5. References and fact checks or this didn't happen. I think this sounds pretty sketchy in its legitamcy. If I hand a 13 year old poor kid and a 13 year old rich kid Mass Effect, they're both gonna be playing it all week. Only the rich one is gonna have his parents buy the sequels. The appeals are the same to everybody, if that's where there interests lie, that's where they lie. This sounds like man throwing some manipulated statistics to put a slant towards the poor.

  6. Many people who get their hands on technology at a young age never know how to completely use them for their benefit. they think that 'benefit' is to be able to go on gaming sites, going on facebook, chatting with random people via webcam and that is the wrong idea. I agree with Cambria's comment as well. Many teens use technology to escape the real world and explore what they really want to be doing or be like. In order to get teens to learn how to more effectively use technology and one day have what they look at online today, adults need to show them how much technology could benefit them positively in their lives.

    Marie A.
    Per. 3

  7. Kelly and Cambria make good points. A poorer kid will value the technology he/she has more than the richer kid. Also, the poorer kid wont be able to go out as often as the richer kid can, so the poorer kid will use technology more because he/she is around it more. However, you can't ignore Trenton's claim that being poorer doesn't mean you are more apt to technology than a rich kid is.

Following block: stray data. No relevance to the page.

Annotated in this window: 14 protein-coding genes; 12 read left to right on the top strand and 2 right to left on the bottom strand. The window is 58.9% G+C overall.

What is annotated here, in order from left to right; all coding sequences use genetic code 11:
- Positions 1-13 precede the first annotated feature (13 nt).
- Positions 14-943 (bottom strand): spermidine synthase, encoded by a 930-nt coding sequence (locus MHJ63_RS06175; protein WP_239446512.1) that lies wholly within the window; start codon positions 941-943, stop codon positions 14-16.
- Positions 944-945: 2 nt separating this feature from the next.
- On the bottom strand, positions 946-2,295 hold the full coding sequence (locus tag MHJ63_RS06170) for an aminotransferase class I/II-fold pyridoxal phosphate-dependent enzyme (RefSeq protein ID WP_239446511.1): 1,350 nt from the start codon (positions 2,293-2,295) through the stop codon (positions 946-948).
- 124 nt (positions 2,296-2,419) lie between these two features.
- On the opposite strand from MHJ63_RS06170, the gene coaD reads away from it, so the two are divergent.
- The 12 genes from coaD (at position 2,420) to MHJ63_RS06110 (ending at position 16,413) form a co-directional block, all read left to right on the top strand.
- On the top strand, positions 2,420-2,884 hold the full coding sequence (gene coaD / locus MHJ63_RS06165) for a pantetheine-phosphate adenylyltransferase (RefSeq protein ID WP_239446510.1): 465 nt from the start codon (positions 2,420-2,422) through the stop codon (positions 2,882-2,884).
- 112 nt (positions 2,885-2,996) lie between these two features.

8. I don't think it makes a difference whether a child comes from a family that's well off or not. My family lives pretty comfortably, I squandered my time with video games and youtube videos just like my brother and sister do now. I did things I shouldn't have online, and it's because I didn't know any better. Parents shouldn't automatically not trust their kids to use technology. There has to be so sort of educating done by the parents so they can give their children a chance to earn or lose trust. And, even if the child strays a bit, that doesn't mean good habits can be learned in time. These are young children we're talking about. There's plenty of time for them to learn how to use technology responsibly and to their benefit, but only through experience.

    Marissa Tajalle

  9. I think that this may be only a temporary side effect. As time progresses, I think that they will eventually find it mundane and dull after investing so much of their time into the internet.Instead of playing games, they will figure out more productive uses for the internet or maybe even use it with less frequency. Like many others have stated, I also think that this applied to everyone not just underprivileged kids.

  10. Definitely. I agree with whats been said so far. I think that Jessica made an important point too, about about the boring factor setting in and curiosity turning a toy into a tool...for any income bracket.

  11. I don't agree with this article, but as others have said, maybe it's because privileged kids don't appriciate many things as much as others do. For privileged kids they are able to get the new gadgets that are out there much quicker than others. Like everyone else they may get tired of usings these gadgets so much that by that time, others kids are barely beginning to buy those gadgets. It also depends a lot on the interests of the kids.

    Jessica Manriquez; Per. 6